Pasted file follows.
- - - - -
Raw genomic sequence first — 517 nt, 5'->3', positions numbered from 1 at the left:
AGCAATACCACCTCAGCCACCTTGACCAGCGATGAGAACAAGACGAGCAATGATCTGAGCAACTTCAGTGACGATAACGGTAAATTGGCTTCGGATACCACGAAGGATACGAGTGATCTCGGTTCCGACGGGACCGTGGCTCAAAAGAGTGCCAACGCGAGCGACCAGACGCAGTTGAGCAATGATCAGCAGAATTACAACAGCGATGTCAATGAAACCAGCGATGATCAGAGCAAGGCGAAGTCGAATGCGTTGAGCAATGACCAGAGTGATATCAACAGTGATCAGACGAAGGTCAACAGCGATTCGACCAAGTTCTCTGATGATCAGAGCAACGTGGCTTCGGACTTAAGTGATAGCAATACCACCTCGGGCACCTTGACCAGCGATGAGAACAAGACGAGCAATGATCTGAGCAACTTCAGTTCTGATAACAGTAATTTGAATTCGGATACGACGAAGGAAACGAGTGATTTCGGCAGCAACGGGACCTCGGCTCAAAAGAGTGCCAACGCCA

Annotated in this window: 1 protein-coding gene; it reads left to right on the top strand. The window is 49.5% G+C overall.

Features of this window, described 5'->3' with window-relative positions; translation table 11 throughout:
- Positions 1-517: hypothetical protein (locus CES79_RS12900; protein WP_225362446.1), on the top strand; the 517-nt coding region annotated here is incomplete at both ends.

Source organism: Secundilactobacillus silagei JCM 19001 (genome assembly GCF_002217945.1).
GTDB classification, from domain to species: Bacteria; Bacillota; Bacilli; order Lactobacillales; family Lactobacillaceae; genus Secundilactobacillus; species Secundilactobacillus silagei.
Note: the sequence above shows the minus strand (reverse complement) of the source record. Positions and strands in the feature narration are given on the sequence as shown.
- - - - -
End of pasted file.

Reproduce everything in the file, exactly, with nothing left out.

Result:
Raw genomic sequence first — 517 nt, 5'->3', positions numbered from 1 at the left:
AGCAATACCACCTCAGCCACCTTGACCAGCGATGAGAACAAGACGAGCAATGATCTGAGCAACTTCAGTGACGATAACGGTAAATTGGCTTCGGATACCACGAAGGATACGAGTGATCTCGGTTCCGACGGGACCGTGGCTCAAAAGAGTGCCAACGCGAGCGACCAGACGCAGTTGAGCAATGATCAGCAGAATTACAACAGCGATGTCAATGAAACCAGCGATGATCAGAGCAAGGCGAAGTCGAATGCGTTGAGCAATGACCAGAGTGATATCAACAGTGATCAGACGAAGGTCAACAGCGATTCGACCAAGTTCTCTGATGATCAGAGCAACGTGGCTTCGGACTTAAGTGATAGCAATACCACCTCGGGCACCTTGACCAGCGATGAGAACAAGACGAGCAATGATCTGAGCAACTTCAGTTCTGATAACAGTAATTTGAATTCGGATACGACGAAGGAAACGAGTGATTTCGGCAGCAACGGGACCTCGGCTCAAAAGAGTGCCAACGCCA

Annotated in this window: 1 protein-coding gene; it reads left to right on the top strand. The window is 49.5% G+C overall.

Features of this window, described 5'->3' with window-relative positions; translation table 11 throughout:
- Positions 1-517: hypothetical protein (locus CES79_RS12900; protein WP_225362446.1), on the top strand; the 517-nt coding region annotated here is incomplete at both ends.

Source organism: Secundilactobacillus silagei JCM 19001 (genome assembly GCF_002217945.1).
GTDB classification, from domain to species: Bacteria; Bacillota; Bacilli; order Lactobacillales; family Lactobacillaceae; genus Secundilactobacillus; species Secundilactobacillus silagei.
Note: the sequence above shows the minus strand (reverse complement) of the source record. Positions and strands in the feature narration are given on the sequence as shown.